UPDATE: Kristie Ackert of the New York Daily News reports that X-rays came back clean and Mejia is dealing with inflammation. No word yet on his status for the Opening Day roster.
9:47 a.m ET: Mets right-hander Jenrry Mejia has made a strong case for a rotation spot this spring, but a comebacker could put him on the outside looking in.
Mejia left last night’s exhibition game against the Blue Jays at Olympic Stadium after he was hit in the right forearm with a ball off the bat of Ryan Goins in the bottom of the fifth inning. Adam Rubin of ESPN New York reports that the initial diagnosis is a forearm bruise, but he was sent to a local hospital to undergo X-rays.
Mets manager Terry Collins appeared to be leaning toward starting Mejia in the fourth game of the season next Friday against the Reds, but Daisuke Matsuzaka would get the spot if a trip to the disabled list is necessary. That’s not ideal, as Matsuzaka is viewed as insurance in case Jon Niese isn’t able to make his season debut next Sunday. Niese has been slowed with minor shoulder and elbow issues during spring training.
Mejia allowed one run over four-plus innings before his early exit last night and owns a 2.70 ERA and 13/6 K/BB ratio over 13 1/3 innings this spring.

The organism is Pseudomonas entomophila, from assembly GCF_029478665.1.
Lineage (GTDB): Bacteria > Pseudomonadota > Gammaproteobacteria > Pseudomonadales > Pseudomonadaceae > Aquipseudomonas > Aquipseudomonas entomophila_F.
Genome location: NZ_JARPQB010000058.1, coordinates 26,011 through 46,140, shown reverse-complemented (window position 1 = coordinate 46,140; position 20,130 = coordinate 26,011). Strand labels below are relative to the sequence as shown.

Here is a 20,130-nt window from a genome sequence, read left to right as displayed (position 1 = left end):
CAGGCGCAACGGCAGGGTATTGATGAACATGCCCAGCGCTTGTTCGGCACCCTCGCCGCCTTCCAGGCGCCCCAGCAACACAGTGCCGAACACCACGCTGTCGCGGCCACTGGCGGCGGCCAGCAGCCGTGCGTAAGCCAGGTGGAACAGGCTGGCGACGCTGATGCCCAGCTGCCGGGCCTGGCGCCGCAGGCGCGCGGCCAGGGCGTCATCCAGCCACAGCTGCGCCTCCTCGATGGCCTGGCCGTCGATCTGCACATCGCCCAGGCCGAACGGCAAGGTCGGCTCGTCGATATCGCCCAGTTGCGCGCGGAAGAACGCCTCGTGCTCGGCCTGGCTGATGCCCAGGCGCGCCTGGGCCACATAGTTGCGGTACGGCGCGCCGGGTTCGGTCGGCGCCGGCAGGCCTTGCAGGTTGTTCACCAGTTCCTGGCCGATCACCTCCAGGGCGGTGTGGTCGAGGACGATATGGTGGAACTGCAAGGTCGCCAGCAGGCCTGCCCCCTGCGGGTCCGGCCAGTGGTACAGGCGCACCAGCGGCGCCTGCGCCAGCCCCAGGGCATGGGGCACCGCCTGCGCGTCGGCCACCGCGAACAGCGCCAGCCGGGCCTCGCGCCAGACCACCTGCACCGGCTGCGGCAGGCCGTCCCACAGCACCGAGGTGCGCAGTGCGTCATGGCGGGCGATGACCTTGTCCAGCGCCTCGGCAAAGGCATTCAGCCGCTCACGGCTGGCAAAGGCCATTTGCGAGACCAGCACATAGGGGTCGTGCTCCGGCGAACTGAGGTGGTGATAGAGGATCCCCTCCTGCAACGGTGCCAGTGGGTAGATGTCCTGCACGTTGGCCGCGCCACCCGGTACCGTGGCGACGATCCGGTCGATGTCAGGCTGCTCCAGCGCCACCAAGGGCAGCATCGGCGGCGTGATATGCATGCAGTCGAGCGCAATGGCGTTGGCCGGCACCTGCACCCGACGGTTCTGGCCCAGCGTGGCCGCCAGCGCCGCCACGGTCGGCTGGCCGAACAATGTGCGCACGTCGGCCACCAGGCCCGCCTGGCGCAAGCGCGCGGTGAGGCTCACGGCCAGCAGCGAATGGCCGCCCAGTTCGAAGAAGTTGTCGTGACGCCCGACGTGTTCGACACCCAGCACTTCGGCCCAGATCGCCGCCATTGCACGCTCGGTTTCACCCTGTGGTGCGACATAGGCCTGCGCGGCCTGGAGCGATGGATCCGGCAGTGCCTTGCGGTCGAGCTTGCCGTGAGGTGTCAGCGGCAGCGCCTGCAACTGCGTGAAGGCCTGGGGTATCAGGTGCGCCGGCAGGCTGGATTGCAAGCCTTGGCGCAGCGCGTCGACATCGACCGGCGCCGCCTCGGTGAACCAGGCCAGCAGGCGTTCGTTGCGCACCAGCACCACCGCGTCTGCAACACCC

The Rays lost 4-1 to the Yankees on Monday night, which clinched a postseason berth for the Athletics just as they began their own game against the Mariners. For the 94-62 A’s, it’s their first postseason appearance since 2014 when they lost the AL Wild Card game to the Royals.
Major League Baseball celebrated the Athletics’ achievement by tweeting this fact: The A’s are the first team since 1988 to make the postseason with baseball’s lowest Opening Day payroll ($66 million).
John J. Fisher, who has owned the A’s since 2005, has a net worth approaching $3 billion. The Athletics franchise is valued at over $1 billion. Yet the A’s have never had an Opening Day payroll at $90 million or above and have consistently been among the teams with the lowest payrolls. The cultural shift towards embracing analytics has allowed the A’s to get away with investing as little money as possible into the team. Moneyball helped change baseball’s zeitgeist such that many began to fetishize doing things on the cheap and now the league itself is embracing it.
What the fact MLB tweeted says is actually this: John J. Fisher was able to save a few bucks this year and the A’s still somehow made it to the postseason.
The Athletics’ success is due to a whole host of players, but particularly youngsters Matt Olson, Matt Chapman, Sean Manaea, Daniel Mengden, Lou Trivino, among others. All are pre-arbitration aside from Manaea. When it comes time to pay them something approaching what they’re actually worth, will the A’s reward them for their contributions or will they do what they’ve always done and cut bait? After reaching the postseason in 2014, the A’s traded away Josh Donaldson, Brandon Moss, Jeff Samardzija, and John Jaso. Each was a big influence on the club’s success. Athletics fans should be happy their favorite team has reached the postseason, but if the team’s history is any precedent, they shouldn’t get attached to any of the players. Is that really something Major League Baseball should be advocating?